sounds promising , i've been hearing stem cell based solutions also in other medical treatments , including wound healing or baldness.also i heard that mice that injected with stem cells live 3 times longer.i am excited to hear new updates on these treatments , especially in LL
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kaandereli
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« Reply #7 on: January 05, 2012, 08:52:58 PM »

correct me if i am wrong , doesn't tissue also stretch in LL? so why should it be a problem?only difference is the replacement of rods with stem cells.
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5f6
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« Reply #8 on: January 06, 2012, 11:43:21 AM »

correct me if i am wrong , doesn't tissue also stretch in LL? so why should it be a problem?only difference is the replacement of rods with stem cells.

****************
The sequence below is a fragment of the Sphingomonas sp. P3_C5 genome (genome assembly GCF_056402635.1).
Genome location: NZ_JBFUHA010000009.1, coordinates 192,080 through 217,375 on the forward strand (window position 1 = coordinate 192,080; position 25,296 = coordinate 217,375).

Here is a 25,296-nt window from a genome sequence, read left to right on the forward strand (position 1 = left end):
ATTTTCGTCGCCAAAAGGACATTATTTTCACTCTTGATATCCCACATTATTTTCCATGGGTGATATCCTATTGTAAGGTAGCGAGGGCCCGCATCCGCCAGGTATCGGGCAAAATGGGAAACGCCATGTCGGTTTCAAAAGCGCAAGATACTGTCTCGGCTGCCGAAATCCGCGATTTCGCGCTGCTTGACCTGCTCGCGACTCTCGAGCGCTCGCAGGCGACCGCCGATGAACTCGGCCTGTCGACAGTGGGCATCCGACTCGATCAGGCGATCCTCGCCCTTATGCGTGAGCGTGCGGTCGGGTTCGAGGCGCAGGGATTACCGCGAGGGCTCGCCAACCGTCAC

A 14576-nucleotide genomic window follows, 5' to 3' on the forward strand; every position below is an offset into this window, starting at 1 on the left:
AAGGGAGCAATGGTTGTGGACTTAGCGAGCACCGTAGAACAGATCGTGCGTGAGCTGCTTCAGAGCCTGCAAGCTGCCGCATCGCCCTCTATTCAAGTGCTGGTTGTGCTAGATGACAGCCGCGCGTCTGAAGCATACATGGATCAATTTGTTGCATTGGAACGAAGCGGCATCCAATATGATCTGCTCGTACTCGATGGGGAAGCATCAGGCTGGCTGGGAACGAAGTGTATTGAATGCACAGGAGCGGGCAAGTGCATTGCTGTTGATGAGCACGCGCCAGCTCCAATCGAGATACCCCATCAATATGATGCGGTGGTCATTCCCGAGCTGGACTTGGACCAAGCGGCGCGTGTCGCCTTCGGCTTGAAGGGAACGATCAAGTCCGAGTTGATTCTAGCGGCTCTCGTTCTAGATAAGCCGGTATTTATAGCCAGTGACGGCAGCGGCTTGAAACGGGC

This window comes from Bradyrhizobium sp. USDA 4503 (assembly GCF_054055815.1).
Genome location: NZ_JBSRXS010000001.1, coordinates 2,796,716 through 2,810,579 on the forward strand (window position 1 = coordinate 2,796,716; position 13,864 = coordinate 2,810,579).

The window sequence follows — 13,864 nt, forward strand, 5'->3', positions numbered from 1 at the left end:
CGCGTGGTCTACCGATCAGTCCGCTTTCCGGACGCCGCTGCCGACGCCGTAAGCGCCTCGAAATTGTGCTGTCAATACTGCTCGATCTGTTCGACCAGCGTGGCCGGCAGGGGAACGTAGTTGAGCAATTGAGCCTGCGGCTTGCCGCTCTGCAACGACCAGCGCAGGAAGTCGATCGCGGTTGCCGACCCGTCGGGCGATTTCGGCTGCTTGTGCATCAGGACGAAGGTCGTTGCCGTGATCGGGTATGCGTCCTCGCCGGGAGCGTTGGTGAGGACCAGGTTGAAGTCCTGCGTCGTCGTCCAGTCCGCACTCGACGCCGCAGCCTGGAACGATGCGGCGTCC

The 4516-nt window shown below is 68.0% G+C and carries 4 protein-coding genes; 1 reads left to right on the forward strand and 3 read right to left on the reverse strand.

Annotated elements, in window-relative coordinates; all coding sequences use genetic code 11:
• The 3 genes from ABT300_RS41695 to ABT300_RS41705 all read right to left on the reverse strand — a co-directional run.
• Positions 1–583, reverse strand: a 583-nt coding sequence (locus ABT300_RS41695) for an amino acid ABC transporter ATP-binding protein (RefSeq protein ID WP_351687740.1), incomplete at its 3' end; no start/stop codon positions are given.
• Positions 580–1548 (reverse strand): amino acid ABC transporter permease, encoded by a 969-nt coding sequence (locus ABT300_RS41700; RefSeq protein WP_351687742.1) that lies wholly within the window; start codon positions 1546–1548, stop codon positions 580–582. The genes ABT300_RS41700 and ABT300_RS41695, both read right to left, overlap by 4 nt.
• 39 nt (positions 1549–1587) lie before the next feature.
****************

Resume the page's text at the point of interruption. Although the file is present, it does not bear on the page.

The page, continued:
Yeah thats pretty much it Smiley You get an implant in your leg instead of rods/external fixators which I assume should be less painful and you should be able to be walking in no time as its only an implant.
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pascha
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« Reply #9 on: January 06, 2012, 12:18:54 PM »

OK people, I'm going to put myself on the cross willingly so you can rip me to threads with what I'm going to say. . . but I think it is worth it. . .

Here it goes. . .

If these stem cells can regenerate bone that is missing, been damaged or cut off (here we go), what would happen if you ALSO cut part of the muscle tissue and tendons (so not the nerves -as they would do in a ceasarian operation during childbirth) and apply stem cells to that soft tissue?  Stem cells will "become" whatever they are surrounded by that needs to regenerate, so why wouldn't this work?  I mean, they cloned a WHOLE sheep when they cloned Dolly back in the 90's, and that included soft tissue, nerves, and bones didn't it?